Fri, Feb 18, 2005 - Page 9 News List

China's miners footing the bill for growth and profit


China is paying "a high price for its rapid economic growth," according to the state-run media reporting a series of accidents in the country's coal mines.

Nowhere else in the world is the life of a miner more dangerous, and nowhere is his life worth so little.

The rate of deaths per million tons of coal brought to the surface in China is 100 times that in the US and 30 times that in South Africa, two of the world's other major coal producers.

Energy shortages in the fast-growing economy and the high profits generated by the rising coal price are inducing mine managers to squeeze the most they can from the mines, pushing production beyond all sensible limits.

According to official statistics, 20 of the countries 27 coal producing regions are overburdened, with production around 10 percent above reasonable levels. Some coal mines are producing 50 percent above target.

Even in "normal" times, simple safety measures are widely ignored. Management is reluctant to invest in work safety.

According to an official estimate, the large state-owned coal fields, which produce some 60 percent of the country's coal, should invest 50 billion yuan (US$6 billion) in the necessary safety measures.

"It is now clear that insufficient expenditure on safety equipment and plant are the main reason for the accidents," the China Daily wrote a week ago, when the number of miners killed in China's mines last year was published.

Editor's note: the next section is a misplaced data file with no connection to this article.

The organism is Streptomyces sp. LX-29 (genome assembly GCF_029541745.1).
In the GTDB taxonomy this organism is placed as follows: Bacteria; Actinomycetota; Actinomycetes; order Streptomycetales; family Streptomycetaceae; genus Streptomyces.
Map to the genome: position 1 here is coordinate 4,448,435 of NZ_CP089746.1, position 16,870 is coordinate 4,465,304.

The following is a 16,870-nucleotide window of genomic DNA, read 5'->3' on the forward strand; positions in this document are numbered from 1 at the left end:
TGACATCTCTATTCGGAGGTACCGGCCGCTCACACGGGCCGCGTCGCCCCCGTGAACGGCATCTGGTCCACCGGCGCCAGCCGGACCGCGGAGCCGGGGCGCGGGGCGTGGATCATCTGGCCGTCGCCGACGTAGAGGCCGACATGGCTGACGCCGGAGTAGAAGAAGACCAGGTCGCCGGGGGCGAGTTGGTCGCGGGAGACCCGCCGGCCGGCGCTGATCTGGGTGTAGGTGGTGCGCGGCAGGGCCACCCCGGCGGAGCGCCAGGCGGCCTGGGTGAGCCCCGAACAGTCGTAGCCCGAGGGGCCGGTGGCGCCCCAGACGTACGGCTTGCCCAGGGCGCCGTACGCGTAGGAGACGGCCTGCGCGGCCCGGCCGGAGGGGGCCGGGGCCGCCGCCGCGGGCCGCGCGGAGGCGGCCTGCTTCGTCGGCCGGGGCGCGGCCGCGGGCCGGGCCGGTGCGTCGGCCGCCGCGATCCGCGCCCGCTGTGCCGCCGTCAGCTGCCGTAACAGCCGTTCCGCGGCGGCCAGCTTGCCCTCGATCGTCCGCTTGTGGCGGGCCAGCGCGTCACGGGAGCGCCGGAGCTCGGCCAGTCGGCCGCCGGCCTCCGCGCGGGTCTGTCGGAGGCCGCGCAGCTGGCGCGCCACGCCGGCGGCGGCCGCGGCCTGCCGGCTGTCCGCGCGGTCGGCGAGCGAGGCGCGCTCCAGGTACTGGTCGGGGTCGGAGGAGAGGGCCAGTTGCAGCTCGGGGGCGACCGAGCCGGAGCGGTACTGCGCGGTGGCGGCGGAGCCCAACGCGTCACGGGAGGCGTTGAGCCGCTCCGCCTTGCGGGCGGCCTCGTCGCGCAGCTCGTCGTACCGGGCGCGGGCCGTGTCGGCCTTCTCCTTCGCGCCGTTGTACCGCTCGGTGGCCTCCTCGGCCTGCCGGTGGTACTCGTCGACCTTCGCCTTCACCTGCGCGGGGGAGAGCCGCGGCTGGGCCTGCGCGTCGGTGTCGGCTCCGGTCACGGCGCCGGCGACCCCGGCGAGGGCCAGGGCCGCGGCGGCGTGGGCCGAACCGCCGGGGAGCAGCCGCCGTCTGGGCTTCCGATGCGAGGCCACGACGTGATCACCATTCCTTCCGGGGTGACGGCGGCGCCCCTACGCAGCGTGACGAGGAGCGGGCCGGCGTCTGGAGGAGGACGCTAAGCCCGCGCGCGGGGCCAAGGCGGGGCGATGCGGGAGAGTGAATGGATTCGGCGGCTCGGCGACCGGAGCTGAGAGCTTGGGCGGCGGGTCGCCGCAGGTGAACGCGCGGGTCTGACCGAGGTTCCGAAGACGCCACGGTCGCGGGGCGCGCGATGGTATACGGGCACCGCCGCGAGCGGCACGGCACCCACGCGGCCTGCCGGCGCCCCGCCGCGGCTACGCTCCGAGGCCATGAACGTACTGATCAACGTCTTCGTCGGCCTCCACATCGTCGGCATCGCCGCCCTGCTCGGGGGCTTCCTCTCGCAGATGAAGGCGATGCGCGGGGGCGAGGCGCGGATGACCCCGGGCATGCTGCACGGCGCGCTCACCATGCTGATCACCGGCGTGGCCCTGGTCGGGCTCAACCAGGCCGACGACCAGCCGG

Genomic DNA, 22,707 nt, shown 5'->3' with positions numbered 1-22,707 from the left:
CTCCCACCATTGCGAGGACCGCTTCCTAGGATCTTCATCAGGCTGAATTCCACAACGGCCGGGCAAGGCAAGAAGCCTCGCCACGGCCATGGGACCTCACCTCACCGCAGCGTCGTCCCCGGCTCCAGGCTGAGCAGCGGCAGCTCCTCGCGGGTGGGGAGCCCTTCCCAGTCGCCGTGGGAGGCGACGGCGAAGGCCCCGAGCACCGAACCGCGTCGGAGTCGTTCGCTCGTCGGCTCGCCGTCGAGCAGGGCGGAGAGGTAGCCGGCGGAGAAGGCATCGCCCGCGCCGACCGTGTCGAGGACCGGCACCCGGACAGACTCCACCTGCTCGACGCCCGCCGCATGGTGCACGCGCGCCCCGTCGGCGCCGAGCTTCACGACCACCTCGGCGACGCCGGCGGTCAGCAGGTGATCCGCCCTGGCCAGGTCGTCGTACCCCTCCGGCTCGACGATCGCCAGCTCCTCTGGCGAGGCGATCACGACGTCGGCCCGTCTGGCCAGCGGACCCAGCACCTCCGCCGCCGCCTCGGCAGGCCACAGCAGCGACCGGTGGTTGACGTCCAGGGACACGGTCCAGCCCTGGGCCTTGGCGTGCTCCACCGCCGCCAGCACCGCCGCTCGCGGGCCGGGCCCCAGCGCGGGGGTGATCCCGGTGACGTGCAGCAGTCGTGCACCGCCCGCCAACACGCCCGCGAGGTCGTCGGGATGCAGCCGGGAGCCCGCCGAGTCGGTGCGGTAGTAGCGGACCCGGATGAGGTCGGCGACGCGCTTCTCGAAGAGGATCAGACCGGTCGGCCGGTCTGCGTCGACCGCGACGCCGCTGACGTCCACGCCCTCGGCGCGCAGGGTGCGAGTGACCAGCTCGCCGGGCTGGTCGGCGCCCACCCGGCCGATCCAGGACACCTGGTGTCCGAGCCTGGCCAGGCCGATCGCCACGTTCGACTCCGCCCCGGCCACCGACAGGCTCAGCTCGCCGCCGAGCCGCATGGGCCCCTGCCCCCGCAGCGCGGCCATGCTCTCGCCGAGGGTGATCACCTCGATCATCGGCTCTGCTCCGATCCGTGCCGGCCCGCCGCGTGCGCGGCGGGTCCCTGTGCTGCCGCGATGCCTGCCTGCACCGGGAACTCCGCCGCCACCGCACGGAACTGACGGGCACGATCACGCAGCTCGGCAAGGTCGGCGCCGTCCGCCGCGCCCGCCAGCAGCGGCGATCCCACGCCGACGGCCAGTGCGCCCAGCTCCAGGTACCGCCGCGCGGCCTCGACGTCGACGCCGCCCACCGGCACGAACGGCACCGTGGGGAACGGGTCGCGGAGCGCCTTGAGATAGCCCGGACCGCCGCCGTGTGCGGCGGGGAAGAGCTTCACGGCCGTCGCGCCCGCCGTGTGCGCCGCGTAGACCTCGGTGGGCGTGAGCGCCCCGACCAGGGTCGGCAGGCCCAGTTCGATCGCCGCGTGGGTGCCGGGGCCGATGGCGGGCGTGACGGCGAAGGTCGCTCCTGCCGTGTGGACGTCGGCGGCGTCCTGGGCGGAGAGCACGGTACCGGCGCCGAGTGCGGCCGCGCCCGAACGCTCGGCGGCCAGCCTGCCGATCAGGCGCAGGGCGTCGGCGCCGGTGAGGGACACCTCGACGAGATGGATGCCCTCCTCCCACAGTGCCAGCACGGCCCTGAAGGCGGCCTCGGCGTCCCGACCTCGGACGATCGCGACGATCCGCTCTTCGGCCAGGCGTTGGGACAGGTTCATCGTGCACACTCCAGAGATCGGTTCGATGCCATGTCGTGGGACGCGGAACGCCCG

The figure was an astonishing 6,000.

"Something must be done quickly ... We cannot permit more lives to be lost," the newspaper continued.

But nothing concrete is done, in spite of the fine words. During the Lunar New Year, Prime Minister Wen Jiabao (溫家寶) visited the families of miners killed in the Shaanxi tragedy last November.

He cried with the mourning family members, as China's population was informed through the media.

"This accident has taught us a lesson that has been paid in blood," Wen said. "We must pay greater attention to production safety and cannot allow something like this to happen again."

Commentators said Wen had "warmed the hearts of all Chinese" by his actions and demanded that "lessons be learned from the tears of the prime minister."

But little has been learned from that disaster, as the continuing series of fatal accidents has shown. Criticism, however, has been voiced on an Internet site.

"Lack of security in the workplace, poor management and official corruption have led to the frequency of the accidents," one Web site said.

It quoted Zhang Baoming, the director of China's State Coal Industry Bureau, who said that virtually every accident was attributable to corruption.

Officials often simply close their eyes to contraventions of the work safety regulations, accept bribes or collaborate with mine management in ignoring safety concerns with their eye on higher production.

"Why so careless?" asks the China Daily, providing the answer itself: "When coal prices are rising, the rich profits on the market induce people to ignore the dangers."

The Zhongguo Qingnianbao asked why miners in China were at such high risk, concluding: "The real answer lies in the indifference of mine owners to the lives of their miners."

If China's mine owners had to pay the high damages laid down in the US, "the problem would be addressed with greater seriousness," it said.

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